I feel a huge responsibility to all of you now because I’m publicly a voice of LGBTQ and I just constantly want to stay open minded and learn—particularly, for example, with the trans community… I just want to get better and better and better, as we all are and should want to be. But at the same time, I just want the characters to be fun and real and not just a poster boy or girl... I want them to have real lives, real problems, real mistakes, so I’m always trying to balance those things: the responsibility but also Wynonna should be fun, WayHaught should be great, it should still be entertaining.

… Events like this and celebrating it [allows] me to go to the decision makers and say, “look at this audience that wants more of these stories, I’m right!” That is the most empowering thing, that’s how we’re gonna win, that’s how we’re gonna keep telling these stories.

On how playing LGBTQ characters has changed their approach to acting

Barrell: Maybe not changed, but perhaps strengthened my desire and my passion to continue to seek out projects that have this sense of a greater good.

Saranga: Until I did Wynonna, I never realized what I do actually affects others, because I didn’t even know I was affected myself.

He talked about meeting a fan in India—where the LGBTQ rights movement is in its infancy comparative to the U.S.—who told him how much it meant to her that he was Indian and playing an LGBTQ character.

At that moment I’m like, “OMG… I have never been doing this for myself… we represent something far greater than ourselves.” And that’s probably the biggest blessing you can get on this planet, really, when it’s not about you, it’s about others. So, it’s changed my life profoundly.

Provost-Chalkley: This character has completely changed my life… I’m still on a massive journey with it all, but… I constantly feel incredibly grateful that this came about when it did. And meeting all of you amazing human beings has taught me what it really looks like to fight for what you love and what you believe in. So, I’m [very] grateful to this amazing community.

On the #FightForWynonna

Andras, fighting tears: I knew something was up for a lot longer than when I went “completely rogue” (laughs). Turns out Twitter is forever, who knew? If you know you’re gonna get quoted in mass media, you shouldn’t say things like “don’t fuck with my family.”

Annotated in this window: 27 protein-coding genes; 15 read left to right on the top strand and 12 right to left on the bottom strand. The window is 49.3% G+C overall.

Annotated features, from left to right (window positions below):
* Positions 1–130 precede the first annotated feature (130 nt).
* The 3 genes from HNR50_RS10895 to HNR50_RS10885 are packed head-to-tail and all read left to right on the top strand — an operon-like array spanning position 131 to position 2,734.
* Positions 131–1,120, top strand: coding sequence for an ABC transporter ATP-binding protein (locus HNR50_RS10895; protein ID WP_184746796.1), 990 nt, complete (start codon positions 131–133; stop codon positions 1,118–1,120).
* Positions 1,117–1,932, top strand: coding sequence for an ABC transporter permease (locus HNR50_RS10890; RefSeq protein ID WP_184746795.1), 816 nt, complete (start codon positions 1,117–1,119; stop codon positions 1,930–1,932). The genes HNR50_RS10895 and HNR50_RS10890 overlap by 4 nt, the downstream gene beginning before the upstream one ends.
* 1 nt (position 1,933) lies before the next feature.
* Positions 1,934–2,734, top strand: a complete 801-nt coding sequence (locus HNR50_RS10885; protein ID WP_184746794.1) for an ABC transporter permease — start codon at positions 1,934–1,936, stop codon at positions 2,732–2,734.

This refers to the tweet Andras wrote first hinting to fans that something was wrong with the show. Andras wasn’t authorized at the time to disclose that the show’s production company IDW Entertainment had financial woes, which ultimately shut down production. Just a couple weeks ago, it was announced the issue had been resolved and work would resume.

I kept saying, “the Earpers are not just gonna let this happen, if what you are insinuating is gonna happen [happens].” I’m not sure everybody believed me, so by the time I finally [told you guys] “we’re in trouble and we need your help” …for a moment [I was] just like am I full of shit? So just seeing the rallying from the fans, and the billboards…thank you so much for showing up. I’m constantly impressed with you guys as a fandom. I find you all quite witty and smart and brilliant. Buying the billboards was so unique and fun, and such a smart way to get attention… walk proud, it’s pretty amazing.

Saranga: We have a bigger audience because of [this campaign].

Barrell: I struggle with feeling unworthy… never in my wildest dreams did I allow myself to hope I could be a part of something so special and I just feel so incredibly lucky… it has given me this sense of a purpose. I really struggled with feeling like I didn’t have that for the longest time, and so I’m just always completely humbled and so grateful in [your guys’] presence.

On what show Andras would go back in time and improve the representation on

Andras: It’d be fun to make an all gay Golden Girls. I mean it was already pretty gay but let’s just gay it up… I’d love to do a take on Xena… I like things that are already a little bit gay, I just want to make them even more gay.


Ferrar ended the panel with a quote from Tammy Baldwin, the first openly gay U.S. senator: “There will not be a magic day where we wake up and it’s now ok to express ourselves publicly. We make that day by just doing things publicly until they are.”

Then, as Andras and the actors departed the stage, the audience gave a standing ovation for what was a great heady-yet-fun and unforgettable discussion.

To watch the full panel, click here.